Strategies for Protecting and Treating Immunosuppressed Patients
Strategies for Protecting and Treating Immunosuppressed Patients
According to Dr Kevin Reed, awareness of both medical conditions and medications that can significantly suppress the immune system or cause other complications is critical to providing appropriate and safe patient care. Because there are a growing number of these medications—some of which may not be included on a med list because they are given as intermittent injections or infusions—it is also important for you to know the diagnoses that should trigger specific questions regarding these agents.
Dr Reed covered this and related topics during his case-based lecture at the American College of Emergency Medicine 13th annual symposium in Seattle (ACEP13) entitled “Suppressed and Depressed: Immunosuppressants and Immunomodulators in the ED.”
The list of medications that suppress the immune system is long—and getting longer. Chemotherapy agents for cancer can lower the white blood cell count and lead to neutropenia. Medications to prevent rejection of a transplanted organ include mycophenolate (CellCept), azathioprine (Imuran), cyclosporine (Neoral or Sandimmune), tacrolimus (Prograf), sirolimus, (Rapamune), and corticosteroids such as prednisone and dexamethasone (eg, Decadron).
IV or IM medications used for certain rheumatologic conditions that can suppress the immune system may be given intermittently and thus not recalled by patients. These include belimumab (Benlysta), golimumab (Simponi), adalimumab (Humira), etanercept (Enbrel), infliximab (Remicade), certolizumab pegol (Cimzia), and tocilizumab (Actemra). The effects of these medications can last months. Oral medications include corticosteroids, hydroxychloroquine (Plaquenil), and methotrexate, to name a few. Not only can these medications all suppress the immune system, but each has its own set of adverse effects.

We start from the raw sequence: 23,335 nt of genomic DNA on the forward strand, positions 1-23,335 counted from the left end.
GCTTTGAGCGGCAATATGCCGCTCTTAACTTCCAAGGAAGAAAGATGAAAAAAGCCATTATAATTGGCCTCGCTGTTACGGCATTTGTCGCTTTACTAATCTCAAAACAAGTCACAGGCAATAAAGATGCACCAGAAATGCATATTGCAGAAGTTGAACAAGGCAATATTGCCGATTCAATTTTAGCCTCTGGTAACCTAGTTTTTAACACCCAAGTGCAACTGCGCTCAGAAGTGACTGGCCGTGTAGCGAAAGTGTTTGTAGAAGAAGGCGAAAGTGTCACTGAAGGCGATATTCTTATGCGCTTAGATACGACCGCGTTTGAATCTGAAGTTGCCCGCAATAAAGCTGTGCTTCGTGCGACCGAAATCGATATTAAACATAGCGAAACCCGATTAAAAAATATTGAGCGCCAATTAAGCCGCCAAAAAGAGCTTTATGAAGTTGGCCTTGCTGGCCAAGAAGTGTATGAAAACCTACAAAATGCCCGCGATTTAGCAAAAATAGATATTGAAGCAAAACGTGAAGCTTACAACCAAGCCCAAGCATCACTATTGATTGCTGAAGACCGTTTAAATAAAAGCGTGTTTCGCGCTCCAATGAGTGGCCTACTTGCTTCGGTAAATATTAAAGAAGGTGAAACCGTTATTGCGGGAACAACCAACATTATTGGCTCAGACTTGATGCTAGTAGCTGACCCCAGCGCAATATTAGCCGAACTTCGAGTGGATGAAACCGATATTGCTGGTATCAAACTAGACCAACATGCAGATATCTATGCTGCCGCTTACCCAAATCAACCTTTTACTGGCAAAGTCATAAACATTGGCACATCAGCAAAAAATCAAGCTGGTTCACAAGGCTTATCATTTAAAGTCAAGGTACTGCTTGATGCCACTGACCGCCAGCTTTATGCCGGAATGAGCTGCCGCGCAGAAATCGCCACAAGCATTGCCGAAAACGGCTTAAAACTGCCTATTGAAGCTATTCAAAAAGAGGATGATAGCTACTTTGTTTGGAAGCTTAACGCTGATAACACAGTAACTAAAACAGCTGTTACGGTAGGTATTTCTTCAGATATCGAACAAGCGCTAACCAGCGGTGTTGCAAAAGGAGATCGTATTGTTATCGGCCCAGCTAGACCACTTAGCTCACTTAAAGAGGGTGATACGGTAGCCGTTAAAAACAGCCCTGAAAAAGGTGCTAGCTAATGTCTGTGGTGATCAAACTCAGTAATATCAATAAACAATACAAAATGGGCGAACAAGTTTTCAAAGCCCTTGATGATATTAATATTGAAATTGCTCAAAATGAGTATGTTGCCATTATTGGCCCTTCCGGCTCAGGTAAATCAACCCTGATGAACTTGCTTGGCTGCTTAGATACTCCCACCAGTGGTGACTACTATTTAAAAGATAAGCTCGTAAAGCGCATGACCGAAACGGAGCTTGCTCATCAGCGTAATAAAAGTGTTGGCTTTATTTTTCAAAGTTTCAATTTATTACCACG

Because the list of medications that can cause immune suppression is quite daunting, it may be easier to be aware of the health problems that may be treated with these medications. Diagnoses that should alert you to the possibility of immunosuppressants include medical conditions such as cancer; rheumatoid arthritis (RA) and other rheumatologic conditions, such as lupus and psoriasis; and surgical conditions, such as prior splenectomy or organ transplant.
Dr Reed used a number of case presentations to illustrate the importance of looking for these conditions and these medications.
The patient is a 50-year-old woman with RA who presented to the ED with weakness, fever, and malaise. She was hypotensive, tachycardic, and tachypneic and had significant right flank tenderness. Pyelonephritis/urosepsis was suspected and therapy with broad-spectrum antibiotics and aggressive IV fluids was started. Even though her tachycardia resolved, her blood pressure remained somewhat low. Laboratory data confirmed infected urine and prerenal azotemia, but after almost 2 hours of ED treatment—including 4 L of IV saline—the blood pressure was only 85/48 mm Hg. A review of her medications showed she was taking Humira, but had also recently stopped taking prednisone. Stress dose corticosteroids were given and her blood pressure soon after improved. She did not require a central line and was able to be admitted to the floor.
Therapy for RA usually starts with NSAIDs, but when these are not effective, stronger agents such as corticosteroids; anticancer agents, such as methotrexate or azathioprine; or, most recently, biologic response modifiers, or “biologicals,” such as Humira are started. All of these agents can significantly increase the risk of infections—some for months after the last dose. Corticosteroids, in particular, can lead to suppression not only of immunity, but also of the adrenal axis, and this can result in fluid-resistant hypotension.
Dr Reed also cautioned to always consider a septic joint in a patient with a monoarticular arthritis, even when he or she has a known predisposing condition. Suspicion should be particularly high when a patient with a polyarticular condition, such as RA or lupus, presents with a monoarticular arthritis. Dr Reed mentioned that even in unclear presentations of a variety of conditions, if you are worried about an infection in a patient who is immune-suppressed, your threshold to hospitalize and treat should be very low because sepsis can develop rapidly.